Every three years, a search is conducted for “The Outstanding Women in the Nation’s Service” (or TOWNS) awards. While the board of judges (historically headed by the Chief Justice, the incumbent serendipitously a TOWNS awardee herself) looks for Filipino women between 21 and 45 years old who are accomplished and distinguished in their fields, they are further judged on a whole new other dimension.
Every awardee must be “committed to the promotion of well-being and uplift of the Philippines and Filipinos” and “possess a pioneering spirit as evidenced by projects that she has initiated in the service of our country.”
So it is not enough for a nominee to be acknowledged for her expertise or experience. She must at the same time give her accomplishments a social dimension that, trite as it may sound, makes a real difference in the lives of Filipinos.
Every awardee becomes a member of the TOWNS Foundation, a venue for sharing ideas and concerns, and embarking on projects that build on the combined expertise of its members. Most recently, the TOWNS Foundation, together with business and environment groups, launched a “road show” on climate change, with various TOWNS-women discussing the impacts of climate change in the country.
Entry forms for the TOWNS awards, which will be given out next year, may be downloaded from its website www.TOWNS.org.ph. Deadline is June 30, 2013.
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The launch of the 2013 TOWNS awards coincided with the inauguration of the “Crossing Afro-Asian Bridges” display of dolls and puppets, donated by a TOWNS awardee, Ambassador Rosalinda Tirona (diplomacy, 1983), to the organization.
Housed at the Museo Pambata, the display consists of rare and antique wooden puppets from Burma (Myanmar) where Ambassador Tirona served in 1990-1993 and was the only woman in the diplomatic service there. Also on display are dolls from various African countries, representing East Africa where the ambassador served in the following countries: Burundi, Ethiopia, Eritrea, Malawi, Kenya, Rwanda, the Seychelles, Tanzania and Uganda.
Now retired from the diplomatic service, Ambassador Tirona decided to donate part of her extensive doll collection in her belief, she said, that “to promote peace, it is essential that there be appreciation of each other’s culture as depicted in the dolls… If children appreciate the value of peace, we can look forward to a more peaceful and happier world for children and mankind.”
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“Artisanal” has become a much-abused word. Technically, it applies to any product made by a craftsman or tradesman, and thus implies several qualities: handmade, produced in small quantities, individual and unique. Lately, though, the label has been attached to anything that is not mass-produced, regardless of the quality of the product, or the intent behind the venture.
Still, it may not be entirely facetious or pretentious to describe the jams bearing “The Fruit Garden” label as artisanal products. They are produced in small batches, with formulations determined only after much experimentation and testing, and made from natural, seasonal ingredients.
Most important, the jams are the results of the personal efforts of Frenchman Pierre Marmonier, who used to work as an executive in a tobacco company here. Once, while grocery-shopping at a local supermarket, he says, “I couldn’t find any jam that I liked, and that was when I hit upon the idea of making my own jams.” The idea gained traction while he was on vacation in France. “My mother made jams at home, and would store the bottles in our basement,” recounts Marmonier. In Paris, he chanced upon stores and patisseries selling limited lines of jams made by home-based entrepreneurs. That was when he thought of creating a line of jams using tropical fruits.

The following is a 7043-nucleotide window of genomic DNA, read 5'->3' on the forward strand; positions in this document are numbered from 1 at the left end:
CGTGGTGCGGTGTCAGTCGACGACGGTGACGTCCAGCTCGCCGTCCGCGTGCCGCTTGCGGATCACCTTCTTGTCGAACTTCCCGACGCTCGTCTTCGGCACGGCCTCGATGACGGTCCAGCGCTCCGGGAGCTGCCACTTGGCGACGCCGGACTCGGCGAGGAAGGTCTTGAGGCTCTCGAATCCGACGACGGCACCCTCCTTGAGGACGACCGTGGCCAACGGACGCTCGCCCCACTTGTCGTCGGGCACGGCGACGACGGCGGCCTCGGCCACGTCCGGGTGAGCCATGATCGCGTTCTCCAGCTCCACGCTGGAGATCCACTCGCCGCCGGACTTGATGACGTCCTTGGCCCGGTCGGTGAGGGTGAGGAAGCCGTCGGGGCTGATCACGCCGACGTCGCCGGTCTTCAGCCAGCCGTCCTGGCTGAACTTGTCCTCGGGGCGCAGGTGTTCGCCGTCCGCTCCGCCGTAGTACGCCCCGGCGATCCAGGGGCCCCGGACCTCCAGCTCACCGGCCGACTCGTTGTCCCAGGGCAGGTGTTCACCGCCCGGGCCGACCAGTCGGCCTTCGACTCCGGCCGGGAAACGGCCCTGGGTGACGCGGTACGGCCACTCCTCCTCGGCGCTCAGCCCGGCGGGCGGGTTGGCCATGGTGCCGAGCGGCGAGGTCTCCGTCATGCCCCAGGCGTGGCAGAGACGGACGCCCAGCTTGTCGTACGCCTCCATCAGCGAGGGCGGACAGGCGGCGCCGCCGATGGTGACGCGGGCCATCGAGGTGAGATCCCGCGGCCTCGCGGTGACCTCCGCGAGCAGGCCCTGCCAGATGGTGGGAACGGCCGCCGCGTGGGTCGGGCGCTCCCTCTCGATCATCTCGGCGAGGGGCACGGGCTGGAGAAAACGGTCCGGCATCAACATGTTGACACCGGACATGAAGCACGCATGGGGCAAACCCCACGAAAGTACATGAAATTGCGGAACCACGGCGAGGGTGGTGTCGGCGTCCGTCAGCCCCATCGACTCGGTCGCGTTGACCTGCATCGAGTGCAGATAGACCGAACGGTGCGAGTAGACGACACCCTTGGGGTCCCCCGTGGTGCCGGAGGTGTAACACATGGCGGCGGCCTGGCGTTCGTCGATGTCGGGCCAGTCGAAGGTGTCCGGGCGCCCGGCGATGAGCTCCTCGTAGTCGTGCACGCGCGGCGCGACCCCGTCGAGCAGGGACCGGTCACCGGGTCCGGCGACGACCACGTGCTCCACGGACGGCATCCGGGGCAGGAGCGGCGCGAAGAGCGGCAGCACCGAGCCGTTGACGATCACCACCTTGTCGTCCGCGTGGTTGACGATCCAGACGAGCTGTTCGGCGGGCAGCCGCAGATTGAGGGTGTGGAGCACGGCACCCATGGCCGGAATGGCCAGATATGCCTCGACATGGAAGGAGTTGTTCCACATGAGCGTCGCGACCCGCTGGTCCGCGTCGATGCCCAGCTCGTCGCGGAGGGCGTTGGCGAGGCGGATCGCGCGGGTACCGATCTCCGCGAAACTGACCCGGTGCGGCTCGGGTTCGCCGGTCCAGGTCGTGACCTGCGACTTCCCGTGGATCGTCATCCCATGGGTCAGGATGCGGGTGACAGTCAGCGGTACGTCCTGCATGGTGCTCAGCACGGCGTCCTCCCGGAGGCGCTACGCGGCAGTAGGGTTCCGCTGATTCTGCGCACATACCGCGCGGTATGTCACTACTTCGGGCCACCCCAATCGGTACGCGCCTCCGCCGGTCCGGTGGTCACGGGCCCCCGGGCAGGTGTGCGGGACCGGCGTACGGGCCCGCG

The favorites of Marmonier’s foreign clients are the mango-based jams—“plain” mango, mango ginger, mango lavender, mango chocolate, and mango spices. Strangely enough, Filipinos favor the line of strawberry jams, including strawberry mint, strawberry banana and berry duet. For adventurous palates, “The Fruit Garden” offers more exotic flavors, including durian, jackfruit, guyabano, guava and passion fruit. Every flavor, every batch, is personally tested by Marmonier, who relies on his palate to tell him “if we need less or more sugar, more fruit, or more creative combinations.”
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Every bottle of “The Fruit Garden” jam bears the blurb “Cooked in copper cauldrons in small batches as per the French tradition.”
After that fateful trip to France, Marmonier and his Filipino wife Ria came home with three copper pots to start their venture. “Copper conveys heat evenly and ensures that your jams don’t burn,” he explains. As for the “French tradition,” he shrugs and says: “Well, I’m French.”
So far, most of “The Fruit Garden” jams are snapped up by hotels; some are available at the lobbies of Dusit Thani and Hyatt. Bacchus also carries some stock, while the Marmoniers can be found at the Legaspi Sunday Market and at Power Plant, personally vending their wares.
Marmonier concedes that “The Fruit Garden” jams are on the high end, but dares anyone to compare these with mass-produced jams. For the Christmas season, they are also coming out with a special “Wave Collection,” a boxed set of two “wave bottles” of limited-edition jams: “Berry Dream” made of blueberry, strawberry and the aroma of the violet flower, and “Tropical Paradise,” a mix of passion fruit, mango and pineapple. And bottled into every product, of course, is a very personal passion and devotion to the process of creation. Artisanal, indeed!